Fringe for all? Winnipeg theatre festival strives to be more accessible
Some say, however, the annual theatre showcase still has a way to go
A spokesperson for the annual festival says organizers and staff want performers and audience members alike to be able to access as much of the content as possible.
Fringe Festival producer Chuck McEwan says he plans to work to continue to "enhance access and opportunities for all Manitobans and visitors who come out to enjoy the Fringe."
Part of that enhancement is making sure that different content is made available to patrons across a variety of needs.
Of the 180 performances offered this year, 38 are billed as accessible to low-vision and blind patrons — those shows have more audio and less visual content.
Another 23 shows are billed as more visually stimulating, aimed at patrons that are hard of hearing, deaf or new to the English language.
As well, a shortlist of four shows has been selected to be interpreted in American Sign Language for select performances.
McEwan says this is the second year the festival has offered these designations in its program.
"Many of the productions in the festival are more physically-based or text-based and may better suit the needs of these festival-goers," says McEwan. "We ask the performing companies to let us know if their show would be applicable to these needs."
As for the venues themselves, attendees of the festival will find that 24 out of 30 venues are marked with an accessibility sign on their programs.
Accessibility better for performer over audience, actor says
But one performer says that the festival might be stretching the definition of "physically accessible" venues.
Mitch Krohn is an actor and the artistic director for Crosswalk Productions and uses a wheelchair.
He says he's far more nervous about being an audience member in some venues than he is about being on stage in them.
He's noticed that while many Fringe venues are technically able to accommodate wheelchairs, not all of them are by any means convenient.
"In our venue specifically, if someone in a wheelchair were to come and see the show, they would have to enter the audience by coming in right across the stage," says Krohn. "If they have to exit in the middle of the performance, well, hey, I guess that's what they have to do. We'll just have to add them into the show!"
At that same venue, the closest accessible bathroom is technically in another building. In order to get there, a person would have to leave the venue and go down a long hallway to the adjoining building.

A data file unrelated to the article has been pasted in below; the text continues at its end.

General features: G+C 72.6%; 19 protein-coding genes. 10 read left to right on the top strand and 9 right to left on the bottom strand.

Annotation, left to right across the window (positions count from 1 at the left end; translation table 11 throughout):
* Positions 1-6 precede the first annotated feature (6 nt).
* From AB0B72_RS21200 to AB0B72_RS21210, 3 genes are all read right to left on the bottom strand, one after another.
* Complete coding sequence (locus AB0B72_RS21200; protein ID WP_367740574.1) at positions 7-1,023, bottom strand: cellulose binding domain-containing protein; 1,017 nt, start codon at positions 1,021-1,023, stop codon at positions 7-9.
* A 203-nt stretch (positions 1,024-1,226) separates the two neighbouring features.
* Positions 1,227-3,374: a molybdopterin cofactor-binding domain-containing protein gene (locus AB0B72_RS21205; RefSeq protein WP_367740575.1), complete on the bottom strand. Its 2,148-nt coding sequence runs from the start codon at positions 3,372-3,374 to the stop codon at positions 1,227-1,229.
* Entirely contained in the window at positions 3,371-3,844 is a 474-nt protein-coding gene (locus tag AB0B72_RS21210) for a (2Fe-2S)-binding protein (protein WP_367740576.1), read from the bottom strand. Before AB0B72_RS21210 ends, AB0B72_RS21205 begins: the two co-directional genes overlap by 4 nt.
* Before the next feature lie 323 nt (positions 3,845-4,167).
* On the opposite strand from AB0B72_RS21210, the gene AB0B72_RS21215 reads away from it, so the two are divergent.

"There are quite a few stages that are accessible for the performer to get on," says Krohn.
This is his first time back on stage since a 2016 stroke that left him unable to walk or use his left hand.
As someone who has seen the festival from the perspectives of an able-bodied person and one with mobility challenges, he says there's a lot that's been done to make shows and venues accessible — but there's always room to do better.
"Accessibility in Winnipeg and its events is still in the works," he says.
McEwan says the festival is hoping to have additional money for more accessible programing over the next few years.
This year Fringe presenter Royal Manitoba Theatre Centre had some additional funds left over from its current season.
Those funds were allocated to hire the ASL interpreters.
Cory Thibert, another performer, says Winnipeg is the only Fringe he's attended that offered to pay for an interpreter.
"I hire someone to interpret my show in each city we bring it to," says Thibert. "Winnipeg let me know that they had some available funding and in the end they covered the entire cost for me."
Thibert's show, Awkward Hug, deals with his experience of his parent's disabilities. He says he works to make his show as accessible as he can. It's one of the shows billed as accessible to low-vision and blind patrons too.
In his experience, Winnipeg really helped to achieve that higher level of accessibility, he said.
with files from Joff Schmidt